OK, here is a somewhat different take on what T-Mobile is hoping to do with its just announced, innovative, ground-shaking, game-changing (their words, not ours) announcement that it will no longer subsidize the cost of mobile devices for consumers.
At a very recent Deutsche Telekom analyst conference, Deutsche CEO Rene Obermann and T-Mobile USA’s new CEO John Legere, announced a bit of a shocker: that beginning in 2013 it would no longer offer subsidies on its smartphones (and presumably on any other mobile devices it might choose to offer). There are two immediate kneejerk reactions to this sort of news:
Are either of these the right reaction to what T-Mobile (which is owned by Deutsche) intends to do once 2013 kicks in and the smartphone subsidies end? Before we answer the question, let’s get a few issues out of the way.
Image via Shutterstock
First, T-Mobile has not had a good last few years. It continues to lose customers, has failed to get itself on the iPhone train (our belief is that T-Mobile simply can’t afford the price, by which we mean the cost of the subsidy it would need in order to compete effectively). Where the company is not losing customers, and may in fact be gaining customers is in the area of lower cost “value plans” the company offers, which keeps data plan costs low and more or less factors phone costs out of the equation.
Now here is the interesting thing – MetroPCS is also effectively a “value plan” company. Prior to the merger agreement (which has not yet been approved by the federal government, but which we expect will easily be approved) MetroPCS was ranked in fifth place behind Verizon, AT&T, Sprint and T-Mobile with 9.3 million wireless subscribers. T-Mobile currently has 33.2 million customers, leaving a combined entity with approximately 42.5 million total wireless subscribers, which none the less still leaves the combined company in fourth place on the list.
Rene Obermann, Deutsche Telekom’s CEO, specifically noted the following two things at the time of the merger announcement:
Of note, given the “operational fit” Obermann stresses above, the two companies currently use different network technologies. This means that mobile devices from one company will not work on the other’s. Ordinarily, this would be a mountain of an issue, but the saving grace that makes the deal possible is that both companies are now in the process of deploying the same 4G LTE technology, which will make the networks compatible – and ultimately makes the deal do-able. Obermann noted that the companies have a common path to 4G LTE in many areas and that existing MetroPCS customers will be migrated to a common LTE-based network as they upgrade their handsets.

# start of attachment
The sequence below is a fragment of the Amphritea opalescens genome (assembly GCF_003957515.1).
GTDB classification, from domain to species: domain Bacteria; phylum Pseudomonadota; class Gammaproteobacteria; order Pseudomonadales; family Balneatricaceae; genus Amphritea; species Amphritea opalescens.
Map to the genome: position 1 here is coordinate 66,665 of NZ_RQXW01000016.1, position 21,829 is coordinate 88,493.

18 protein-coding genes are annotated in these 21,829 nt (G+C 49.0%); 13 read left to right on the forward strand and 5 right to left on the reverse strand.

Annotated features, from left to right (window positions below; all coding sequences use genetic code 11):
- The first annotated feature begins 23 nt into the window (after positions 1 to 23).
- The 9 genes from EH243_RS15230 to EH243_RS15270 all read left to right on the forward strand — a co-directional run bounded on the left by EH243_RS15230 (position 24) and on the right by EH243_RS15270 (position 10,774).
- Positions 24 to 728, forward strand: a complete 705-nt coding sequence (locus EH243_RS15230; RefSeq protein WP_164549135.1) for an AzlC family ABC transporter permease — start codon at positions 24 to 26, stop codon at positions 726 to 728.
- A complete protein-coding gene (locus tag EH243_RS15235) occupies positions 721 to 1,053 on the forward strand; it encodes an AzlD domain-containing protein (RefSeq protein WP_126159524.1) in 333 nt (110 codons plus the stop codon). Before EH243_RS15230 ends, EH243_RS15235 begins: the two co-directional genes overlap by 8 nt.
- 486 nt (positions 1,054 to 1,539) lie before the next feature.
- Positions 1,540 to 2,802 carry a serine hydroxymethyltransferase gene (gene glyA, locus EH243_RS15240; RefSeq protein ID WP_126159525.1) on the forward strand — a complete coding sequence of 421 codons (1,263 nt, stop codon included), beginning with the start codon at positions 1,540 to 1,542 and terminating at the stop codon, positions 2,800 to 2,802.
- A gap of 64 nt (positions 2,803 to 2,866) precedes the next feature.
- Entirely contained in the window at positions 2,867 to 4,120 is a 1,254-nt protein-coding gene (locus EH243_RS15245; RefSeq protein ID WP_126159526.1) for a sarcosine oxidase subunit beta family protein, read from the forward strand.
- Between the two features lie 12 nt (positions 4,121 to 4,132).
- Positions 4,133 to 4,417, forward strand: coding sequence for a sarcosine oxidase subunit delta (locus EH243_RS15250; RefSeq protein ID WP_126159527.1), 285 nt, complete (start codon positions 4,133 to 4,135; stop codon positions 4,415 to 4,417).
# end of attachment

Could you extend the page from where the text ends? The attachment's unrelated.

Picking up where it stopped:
Note the words we highlighted earlier: The deal “…will create the leading value-focused wireless carrier.”
This specifically means that the value-focused business plan model is what Deutsche and T-Mobile are placing their entire merger bets on. We have no doubt that the strategy not to subsidize mobile devices going forward in 2013 was born at that time and comes directly from the much larger value data plan approach the merger now allows. Legere notes that in 2013 T-Mobile will move to a 100 percent data plan model (currently, about 80 percent of T-Mobile’s subscribers are on value plans).
During his presentation, Legere noted that the merger accelerates the “no subsidy” strategy, and allows the company to (we’re paraphrasing slightly) “make big, bold moves that will shake up the industry and change some of the age old approaches we’ve had in the US wireless world.”
No Subsidies – Smart or Painfully Illogical?